By Alex Veiga
Wall Street delivered more milestones Tuesday after a modest pickup in stocks nudged the S&P 500 to an all-time high and the Nasdaq composite climbed above 15,000 for the first time.
The benchmark S&P 500 index rose 0.2% after a relatively quiet day in the market. Banks and a mix of retailers, travel companies and restaurant chains accounted for much of the upward move. Those gains offset a slide in health care companies, household goods makers and technology stocks.
Investors bid up shares in homebuilders after the government reported that sales of new U.S. homes rose modestly last month. Small-company stocks outpaced the rest of the market. Treasury yields mostly edged higher. The price of crude oil had its second solid gain in a row, clawing back more of the ground it lost over the previous two weeks.
While investors have been monitoring the developments overseas in Afghanistan and with the coronavirus and its highly contagious delta variant, the absence of any new, bad news today may have helped keep the market moving higher, said Randy Frederick, vice president of trading & derivatives at Charles Schwab.
“In a bull market, in an absence of negative catalysts, you tend to get some upside movement,” Frederick said. “It’s slow and gradual, but it continues to trudge forward.”
The S&P 500 rose 6.70 points to 4,486.23. It was the index's fourth-straight gain and its first record high since early last week. The Dow Jones Industrial Average gained 30.55 points, or 0.1%, to 35,366.26. The Nasdaq composite climbed 77.15 points, or 0.5%, to 15,019.80. The tech-heavy index also finished at a record high on Monday.
Small-company stocks outgained the rest of the market. The Russell 2000 index rose 22.61 points, or 1%, to 2,230.91.
Bond yields rose. The yield on the 10-year Treasury note rose to 1.29% from 1.25% the day before.
The market’s latest gains bolster its comeback after last week, when the S&P 500 posted its first weekly loss after two weeks of gains. Stocks rose on Monday as investors welcomed the Food & Drug Administration’s full approval of Pfizer’s COVID-19 vaccine amid expectations that it may make vaccination adoption more widespread.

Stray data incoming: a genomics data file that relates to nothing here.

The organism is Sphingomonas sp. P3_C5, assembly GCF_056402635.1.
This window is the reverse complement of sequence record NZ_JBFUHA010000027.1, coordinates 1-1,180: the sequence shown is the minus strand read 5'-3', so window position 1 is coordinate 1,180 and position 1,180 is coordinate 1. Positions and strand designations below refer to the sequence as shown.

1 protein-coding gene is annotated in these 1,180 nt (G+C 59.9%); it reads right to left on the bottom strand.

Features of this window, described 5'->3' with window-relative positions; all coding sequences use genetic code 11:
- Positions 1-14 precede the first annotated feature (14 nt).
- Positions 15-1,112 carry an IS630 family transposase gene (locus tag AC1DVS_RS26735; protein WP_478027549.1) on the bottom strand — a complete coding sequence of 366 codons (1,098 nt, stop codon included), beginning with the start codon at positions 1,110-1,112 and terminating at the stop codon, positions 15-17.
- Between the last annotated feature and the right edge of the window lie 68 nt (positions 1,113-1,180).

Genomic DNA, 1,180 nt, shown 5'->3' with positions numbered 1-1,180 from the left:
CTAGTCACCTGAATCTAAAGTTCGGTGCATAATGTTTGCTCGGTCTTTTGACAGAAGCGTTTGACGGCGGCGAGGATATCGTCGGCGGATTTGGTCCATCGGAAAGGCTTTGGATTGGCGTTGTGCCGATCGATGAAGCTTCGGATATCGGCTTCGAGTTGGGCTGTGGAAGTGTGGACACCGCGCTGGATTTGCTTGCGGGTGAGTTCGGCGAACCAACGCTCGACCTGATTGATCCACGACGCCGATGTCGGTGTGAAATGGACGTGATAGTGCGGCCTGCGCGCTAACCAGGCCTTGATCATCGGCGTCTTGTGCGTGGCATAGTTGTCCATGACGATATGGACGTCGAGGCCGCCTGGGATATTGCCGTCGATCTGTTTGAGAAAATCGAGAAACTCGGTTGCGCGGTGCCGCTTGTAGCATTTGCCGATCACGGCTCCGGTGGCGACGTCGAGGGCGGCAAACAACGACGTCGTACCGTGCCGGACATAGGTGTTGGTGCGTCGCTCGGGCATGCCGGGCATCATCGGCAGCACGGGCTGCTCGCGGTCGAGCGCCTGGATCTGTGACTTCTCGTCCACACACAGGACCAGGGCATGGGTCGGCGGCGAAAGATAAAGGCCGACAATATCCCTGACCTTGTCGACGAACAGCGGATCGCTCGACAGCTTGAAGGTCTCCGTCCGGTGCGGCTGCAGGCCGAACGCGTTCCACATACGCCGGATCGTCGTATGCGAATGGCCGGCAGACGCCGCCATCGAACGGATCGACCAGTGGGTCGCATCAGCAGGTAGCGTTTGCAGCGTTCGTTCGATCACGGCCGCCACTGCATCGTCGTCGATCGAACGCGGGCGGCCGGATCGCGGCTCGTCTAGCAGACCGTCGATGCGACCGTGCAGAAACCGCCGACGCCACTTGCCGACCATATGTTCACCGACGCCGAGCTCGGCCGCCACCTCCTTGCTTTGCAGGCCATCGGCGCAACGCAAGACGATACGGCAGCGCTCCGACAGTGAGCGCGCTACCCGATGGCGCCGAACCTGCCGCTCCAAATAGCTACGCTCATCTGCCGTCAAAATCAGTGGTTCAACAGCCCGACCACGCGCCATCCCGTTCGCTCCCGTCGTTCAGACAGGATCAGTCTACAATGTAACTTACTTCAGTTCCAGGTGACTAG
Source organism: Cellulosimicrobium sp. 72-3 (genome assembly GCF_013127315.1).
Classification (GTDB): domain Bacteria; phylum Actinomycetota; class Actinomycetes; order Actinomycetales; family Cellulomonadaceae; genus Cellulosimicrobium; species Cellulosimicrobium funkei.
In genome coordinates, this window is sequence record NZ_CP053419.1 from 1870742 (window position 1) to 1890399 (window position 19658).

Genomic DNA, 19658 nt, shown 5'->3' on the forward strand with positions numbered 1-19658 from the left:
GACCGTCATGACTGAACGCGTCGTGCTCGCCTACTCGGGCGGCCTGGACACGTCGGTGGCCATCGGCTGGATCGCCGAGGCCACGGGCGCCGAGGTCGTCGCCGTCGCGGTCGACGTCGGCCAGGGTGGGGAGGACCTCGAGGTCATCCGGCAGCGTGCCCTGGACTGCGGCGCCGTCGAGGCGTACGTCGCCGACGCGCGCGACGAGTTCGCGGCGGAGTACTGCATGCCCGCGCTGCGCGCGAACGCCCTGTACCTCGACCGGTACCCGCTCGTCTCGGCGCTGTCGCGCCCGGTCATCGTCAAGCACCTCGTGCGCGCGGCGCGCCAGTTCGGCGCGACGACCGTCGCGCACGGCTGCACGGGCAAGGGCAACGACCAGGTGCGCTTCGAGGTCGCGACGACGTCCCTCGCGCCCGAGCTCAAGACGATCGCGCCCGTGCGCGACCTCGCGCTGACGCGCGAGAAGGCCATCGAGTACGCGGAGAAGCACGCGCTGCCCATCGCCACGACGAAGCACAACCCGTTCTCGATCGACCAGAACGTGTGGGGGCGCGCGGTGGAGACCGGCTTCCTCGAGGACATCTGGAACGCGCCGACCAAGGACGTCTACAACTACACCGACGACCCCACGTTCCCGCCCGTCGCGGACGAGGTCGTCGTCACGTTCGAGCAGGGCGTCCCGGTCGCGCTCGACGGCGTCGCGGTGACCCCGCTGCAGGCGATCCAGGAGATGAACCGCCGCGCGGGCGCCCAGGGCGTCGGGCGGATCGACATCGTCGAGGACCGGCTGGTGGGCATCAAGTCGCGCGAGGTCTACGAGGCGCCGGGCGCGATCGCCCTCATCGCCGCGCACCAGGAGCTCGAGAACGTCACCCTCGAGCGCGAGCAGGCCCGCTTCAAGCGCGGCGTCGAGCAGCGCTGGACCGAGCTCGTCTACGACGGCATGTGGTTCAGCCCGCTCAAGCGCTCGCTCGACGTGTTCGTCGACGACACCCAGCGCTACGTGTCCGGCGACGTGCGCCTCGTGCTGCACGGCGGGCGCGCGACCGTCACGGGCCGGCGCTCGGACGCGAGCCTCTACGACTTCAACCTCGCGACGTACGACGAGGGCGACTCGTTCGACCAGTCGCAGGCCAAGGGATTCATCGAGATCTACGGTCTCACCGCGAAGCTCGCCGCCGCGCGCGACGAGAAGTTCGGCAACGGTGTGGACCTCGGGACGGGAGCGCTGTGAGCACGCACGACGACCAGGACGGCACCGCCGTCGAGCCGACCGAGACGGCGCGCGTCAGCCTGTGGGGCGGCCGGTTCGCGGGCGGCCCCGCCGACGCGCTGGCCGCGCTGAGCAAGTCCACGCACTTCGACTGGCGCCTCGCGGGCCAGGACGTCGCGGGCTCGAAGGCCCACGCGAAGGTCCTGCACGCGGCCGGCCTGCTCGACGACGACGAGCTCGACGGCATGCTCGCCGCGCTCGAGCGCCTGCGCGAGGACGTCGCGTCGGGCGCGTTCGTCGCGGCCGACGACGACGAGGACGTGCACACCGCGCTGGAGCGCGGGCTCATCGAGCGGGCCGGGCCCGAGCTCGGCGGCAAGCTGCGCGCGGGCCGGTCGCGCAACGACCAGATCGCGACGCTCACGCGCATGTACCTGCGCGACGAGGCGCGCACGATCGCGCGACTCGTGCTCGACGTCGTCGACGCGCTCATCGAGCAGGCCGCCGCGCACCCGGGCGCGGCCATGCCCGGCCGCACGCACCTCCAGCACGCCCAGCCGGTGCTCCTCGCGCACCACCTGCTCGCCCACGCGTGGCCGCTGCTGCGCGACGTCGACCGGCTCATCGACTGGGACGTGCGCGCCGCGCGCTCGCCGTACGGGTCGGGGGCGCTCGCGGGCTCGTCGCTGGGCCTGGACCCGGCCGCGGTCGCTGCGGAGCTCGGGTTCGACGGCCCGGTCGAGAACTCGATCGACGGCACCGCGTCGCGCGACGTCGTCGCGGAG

The Pfizer vaccine approval has given cities and companies the legal backing to start requiring mandates. On Monday, New York City and the Department of Defense announced vaccine requirements. Shares in Pfizer fell 3.1% Tuesday. Moderna, another coronavirus vaccine maker, dropped 4.1%.
Best Buy jumped 8.3% for the biggest gain in the S&P 500 after reporting results that were better than analysts were expecting and raising its full-year forecast.
Travel companies also made gains. Las Vegas Sands rose 7.5% and Wynn Resorts added 7%. Airlines and cruise line operators also rose. American Airlines picked up 3.8% and Delta Air Lines added 3.4%, while Norwegian Cruise Line climbed 4.6% and Carnival rose 4.4%.
Halliburton, Occidental Petroleum and Valero Energy rose 3% or more as the price of U.S. crude oil rose 2.9%.
Investors will be looking to the Federal Reserve as the Kansas City Fed's annual conference in Jackson Hole, Wyoming starts later this week. It will likely provide Wall Street with more insight into what the Fed may do about inflation. The concern among investors is that the Fed will reduce its bond-buying program later this year to combat inflation.
Updated on August 24, 2021, at 5:11 p.m. ET.